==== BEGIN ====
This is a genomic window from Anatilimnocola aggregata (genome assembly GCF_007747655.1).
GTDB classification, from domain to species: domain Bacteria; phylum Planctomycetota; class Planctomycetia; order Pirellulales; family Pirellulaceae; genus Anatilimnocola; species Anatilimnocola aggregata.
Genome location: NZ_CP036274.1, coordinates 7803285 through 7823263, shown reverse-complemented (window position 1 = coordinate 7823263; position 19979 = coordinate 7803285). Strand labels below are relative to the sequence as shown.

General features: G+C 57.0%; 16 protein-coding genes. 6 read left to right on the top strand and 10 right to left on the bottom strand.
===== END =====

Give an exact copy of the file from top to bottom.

This is a genomic window from Anatilimnocola aggregata (genome assembly GCF_007747655.1).
GTDB classification, from domain to species: domain Bacteria; phylum Planctomycetota; class Planctomycetia; order Pirellulales; family Pirellulaceae; genus Anatilimnocola; species Anatilimnocola aggregata.
Genome location: NZ_CP036274.1, coordinates 7803285 through 7823263, shown reverse-complemented (window position 1 = coordinate 7823263; position 19979 = coordinate 7803285). Strand labels below are relative to the sequence as shown.

General features: G+C 57.0%; 16 protein-coding genes. 6 read left to right on the top strand and 10 right to left on the bottom strand.